M25 campaigners threaten to defy court injunction

Environmental activists have indicated they will continue blocking the M25 despite facing up to two years in prison after the Government was granted an injunction against them.


Sep 23, 2021
By Tony Thompson

Campaigners from Insulate Britain have shut down parts of the M25 five times in just over a week.

More than 200 people have been arrested, according to the Department for Transport (DfT) but it has been reported that many people have returned to demonstrate on the motorway after being arrested and released during previous incidents.

On Wednesday (September 22) the Government successfully applied to the High Court for an order which prohibits anyone from “blocking, endangering, slowing down, preventing, or obstructing the free flow of traffic onto or along or off the M25 for the purposes of protesting”.

The order also forbids causing damage to the motorway’s surface or any apparatus around it, “locking on” to any other person or object on the road, erecting a structure, tunnelling nearby, entering the motorway unless in a vehicle, abandoning any vehicle or item with the intention of causing an obstruction and refusing to leave the area when asked by police.

Anyone who breaks the injunction could be found to be in contempt of court, which carries a maximum penalty of two years in prison or an unlimited fine.

Shortly after the injunction was implemented, Insulate Britain issued a statement, which read: “Our campaign goes on. For ten days now, campaigners from Insulate Britain have been blocking motorways to urge our Government to make a meaningful statement we can all trust on insulating and retrofitting the houses of this country.

“Doing anything less would be a betrayal of any UK Government’s first duty: to protect the British people.

Assistant Chief Constable Chris Noble, the National Police Chiefs’ Council lead for policing protests, told BBC Radio 4’s Today programme that the police “aren’t anti-protest but we are pro-responsibility”.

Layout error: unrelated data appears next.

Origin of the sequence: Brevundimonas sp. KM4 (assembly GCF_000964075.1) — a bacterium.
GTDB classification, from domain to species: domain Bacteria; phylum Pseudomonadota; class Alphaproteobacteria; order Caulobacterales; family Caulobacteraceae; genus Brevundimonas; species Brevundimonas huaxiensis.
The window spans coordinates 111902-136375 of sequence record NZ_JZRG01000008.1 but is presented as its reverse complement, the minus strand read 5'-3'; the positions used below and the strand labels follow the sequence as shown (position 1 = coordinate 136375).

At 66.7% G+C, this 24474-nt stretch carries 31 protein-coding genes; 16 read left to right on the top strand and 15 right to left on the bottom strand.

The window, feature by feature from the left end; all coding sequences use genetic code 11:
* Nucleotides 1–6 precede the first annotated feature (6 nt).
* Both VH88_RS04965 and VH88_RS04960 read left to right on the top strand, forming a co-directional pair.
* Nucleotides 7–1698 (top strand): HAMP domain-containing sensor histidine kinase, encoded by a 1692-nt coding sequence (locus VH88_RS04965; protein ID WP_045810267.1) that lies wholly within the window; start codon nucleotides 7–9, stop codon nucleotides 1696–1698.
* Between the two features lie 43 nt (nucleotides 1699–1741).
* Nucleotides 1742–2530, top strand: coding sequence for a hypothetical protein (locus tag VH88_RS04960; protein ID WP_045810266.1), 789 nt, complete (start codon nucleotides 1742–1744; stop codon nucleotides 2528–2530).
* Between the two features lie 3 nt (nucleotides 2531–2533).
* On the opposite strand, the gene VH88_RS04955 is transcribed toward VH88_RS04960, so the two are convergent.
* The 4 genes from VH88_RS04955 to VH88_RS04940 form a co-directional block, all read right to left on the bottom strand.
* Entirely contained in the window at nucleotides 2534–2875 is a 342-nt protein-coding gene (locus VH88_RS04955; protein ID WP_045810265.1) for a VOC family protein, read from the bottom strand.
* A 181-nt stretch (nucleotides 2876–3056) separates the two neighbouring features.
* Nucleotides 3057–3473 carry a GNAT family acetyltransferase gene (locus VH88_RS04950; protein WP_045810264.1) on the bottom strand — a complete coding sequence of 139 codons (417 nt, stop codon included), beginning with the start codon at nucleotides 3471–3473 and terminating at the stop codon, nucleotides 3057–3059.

“The people most likely to come to harm at the moment is probably initially police officers who are having to run across motorways to try and remove protesters as well as ironically keep them safe from themselves,” he said.

The national chair of the Police Federation of England and Wales defended police officers for their handling of climate change protestors after their approach was criticised following the release of footage of an officer dealing with the incident.

John Apter said: “Yet again we find our colleagues being unfairly berated across the media by armchair critics who do not understand policing, how police powers work or the incredibly difficult situations they find themselves in.

“Police only have so many powers at their disposal when handling protestors. Police officers have to work within the law. When protests evolve, police powers must evolve so we welcome the imposed injunction, granted by National Highways.”

“I spoke to some of the officers out there doing their best in these situations and putting themselves at risk. The motorway is a hostile and unforgiving place, it’s beyond reckless that the protesters are putting themselves, my colleagues and the public at risk in this way.

“There’s not enough dedicated officers either on the roads, or to police protests, to deal with these situations in the way the public would expect us to.”

Surrey’s police and crime commissioner Lisa Townsend said the High Court injunction would be a “welcome deterrent” and give police more powers to prevent and respond to new protests expected to take place on the motorway network.

Speaking to The Times, she said: “I think a short prison sentence may well form the deterrent that is needed, if people have to think very, very carefully about their future and what a criminal record might mean for them.

“I’m delighted to see this action by the Government, that sends a strong message that these protests that selfishly and seriously endanger the public are unacceptable, and will be met with the full force of the law. It is important that individuals contemplating protesting in this way reflect on the harm they could cause, and understand that they could face jail time if they continue.

“This injunction is a welcome deterrent that means our Police forces can focus on directing resources to where they are needed most, such as tackling serious and organised crime and supporting victims.”

Ms Townsend also praised the response of Surrey Police to the protests and thanked “the cooperation of the Surrey public in ensuring key routes were reopened as soon as was safely possible”.

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